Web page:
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Sean Kelly and the Meaning of the Tour

by Owen Mulholland

Sean Kelly in the 1982 Tour de France

Sean Kelly time trialing in the 1982 Tour de France

The Tour is a world apart where much of our common sense has no place. Take "pain", for example. Normally we try to avoid things painful. Yet Tour riders talk about pain all the time, often in an almost reverential manner. After a while it becomes obvious that the Tour is special because it is so much more difficult, so much more painful than any other cycling event.

Sean Kelly has been a Tour regular since 1977. He is a man of few words. Sean is even said to have nodded in response to a radio interview! Kelly is most comfortable letting his legs do the talking and his Tour record shows it: eight participations, five stage wins, twenty-two second places, three green jerseys for the most consistently placed rider, three finishes in the top ten and a yellow jersey in 1983.

Until 1987 he'd never quit the Tour. Certainly he never expected to on the flat twelfth stage to Bordeaux. For once the pace was slow, and suddenly too slow. Bunched riders screeched to a stop at a narrow section of the road. Sean was on the bottom of the pileup. Instinctively, he hopped back on his bike, but it was soon obvious he was in trouble. The pain in his shoulder was excruciating. For fifteen kilometers he rode along one-handed.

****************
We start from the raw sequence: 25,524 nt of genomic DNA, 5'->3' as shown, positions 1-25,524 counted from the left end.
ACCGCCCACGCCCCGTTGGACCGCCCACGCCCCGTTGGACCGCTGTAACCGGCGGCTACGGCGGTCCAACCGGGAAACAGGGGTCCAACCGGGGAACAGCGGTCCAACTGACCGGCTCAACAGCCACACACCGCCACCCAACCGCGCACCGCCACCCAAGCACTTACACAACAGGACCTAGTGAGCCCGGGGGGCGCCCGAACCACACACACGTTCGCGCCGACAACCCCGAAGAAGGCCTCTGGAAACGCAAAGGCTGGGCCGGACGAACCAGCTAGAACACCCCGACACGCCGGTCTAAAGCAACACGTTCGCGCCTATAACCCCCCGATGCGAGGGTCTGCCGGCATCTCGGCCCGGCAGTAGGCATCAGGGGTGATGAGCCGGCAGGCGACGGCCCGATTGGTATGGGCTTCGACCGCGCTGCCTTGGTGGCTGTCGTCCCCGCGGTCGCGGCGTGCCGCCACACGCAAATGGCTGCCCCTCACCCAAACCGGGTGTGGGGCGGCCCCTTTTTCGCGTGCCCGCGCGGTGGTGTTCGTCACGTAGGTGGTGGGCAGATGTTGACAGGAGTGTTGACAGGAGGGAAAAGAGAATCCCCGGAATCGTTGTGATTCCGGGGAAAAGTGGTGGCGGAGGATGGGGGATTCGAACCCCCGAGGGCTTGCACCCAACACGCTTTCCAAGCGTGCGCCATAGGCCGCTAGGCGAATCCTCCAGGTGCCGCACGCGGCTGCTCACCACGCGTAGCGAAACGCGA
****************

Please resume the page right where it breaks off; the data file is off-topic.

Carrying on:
Word got around the peloton and one by one the big names came back for a chat. No one dreamed of attacking at this time. Kelly tried to joke about his difficulties. He talked about what a great vacation the Tour is, a complete tour of France and free room and board too.

His bravery was respected, but no one was fooled. At last, when he couldn't crawl over a little hill without a push from his teammates, he climbed off. His director sportif hugged him and Sean burst into tears—heaving uncontrollable sobs that probably shocked him as much as the TV viewers. So much for the man with the soul of ice. Sean Kelly was revealed as never before, and we are all the richer for it. The Tour de France is one form of man's ultimate measures. For Sean Kelly, it was more painful to be without the pain.

Kelly retired in 1994 having won, among many other races, nine major classics, the 1988 Vuelta a España, Paris–Nice seven years running and four green Tour de France jerseys.